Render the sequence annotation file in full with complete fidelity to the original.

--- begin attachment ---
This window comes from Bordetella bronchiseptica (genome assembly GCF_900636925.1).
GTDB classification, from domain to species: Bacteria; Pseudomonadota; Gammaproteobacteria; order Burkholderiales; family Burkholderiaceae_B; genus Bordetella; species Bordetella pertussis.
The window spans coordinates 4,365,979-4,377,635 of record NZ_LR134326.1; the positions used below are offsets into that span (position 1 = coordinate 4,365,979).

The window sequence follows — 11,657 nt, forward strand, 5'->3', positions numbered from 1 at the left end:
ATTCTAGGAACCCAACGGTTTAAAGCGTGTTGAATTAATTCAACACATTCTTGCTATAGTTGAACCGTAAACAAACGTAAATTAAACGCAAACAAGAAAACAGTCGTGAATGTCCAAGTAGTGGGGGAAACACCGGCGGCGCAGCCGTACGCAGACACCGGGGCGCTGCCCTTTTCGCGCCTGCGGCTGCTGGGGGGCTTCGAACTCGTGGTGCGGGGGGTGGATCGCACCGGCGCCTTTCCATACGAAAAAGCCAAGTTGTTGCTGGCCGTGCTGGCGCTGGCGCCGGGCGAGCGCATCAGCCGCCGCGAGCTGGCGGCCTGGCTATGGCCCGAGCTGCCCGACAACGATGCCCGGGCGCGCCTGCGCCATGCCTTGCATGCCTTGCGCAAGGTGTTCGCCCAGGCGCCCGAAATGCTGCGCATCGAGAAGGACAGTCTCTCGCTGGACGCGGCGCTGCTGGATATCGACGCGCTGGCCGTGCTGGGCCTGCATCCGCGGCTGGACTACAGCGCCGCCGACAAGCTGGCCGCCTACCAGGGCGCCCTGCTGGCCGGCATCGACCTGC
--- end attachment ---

This window comes from Bordetella bronchiseptica (genome assembly GCF_900636925.1).
GTDB classification, from domain to species: Bacteria; Pseudomonadota; Gammaproteobacteria; order Burkholderiales; family Burkholderiaceae_B; genus Bordetella; species Bordetella pertussis.
The window spans coordinates 4,365,979-4,377,635 of record NZ_LR134326.1; the positions used below are offsets into that span (position 1 = coordinate 4,365,979).

The window sequence follows — 11,657 nt, forward strand, 5'->3', positions numbered from 1 at the left end:
ATTCTAGGAACCCAACGGTTTAAAGCGTGTTGAATTAATTCAACACATTCTTGCTATAGTTGAACCGTAAACAAACGTAAATTAAACGCAAACAAGAAAACAGTCGTGAATGTCCAAGTAGTGGGGGAAACACCGGCGGCGCAGCCGTACGCAGACACCGGGGCGCTGCCCTTTTCGCGCCTGCGGCTGCTGGGGGGCTTCGAACTCGTGGTGCGGGGGGTGGATCGCACCGGCGCCTTTCCATACGAAAAAGCCAAGTTGTTGCTGGCCGTGCTGGCGCTGGCGCCGGGCGAGCGCATCAGCCGCCGCGAGCTGGCGGCCTGGCTATGGCCCGAGCTGCCCGACAACGATGCCCGGGCGCGCCTGCGCCATGCCTTGCATGCCTTGCGCAAGGTGTTCGCCCAGGCGCCCGAAATGCTGCGCATCGAGAAGGACAGTCTCTCGCTGGACGCGGCGCTGCTGGATATCGACGCGCTGGCCGTGCTGGGCCTGCATCCGCGGCTGGACTACAGCGCCGCCGACAAGCTGGCCGCCTACCAGGGCGCCCTGCTGGCCGGCATCGACCTGC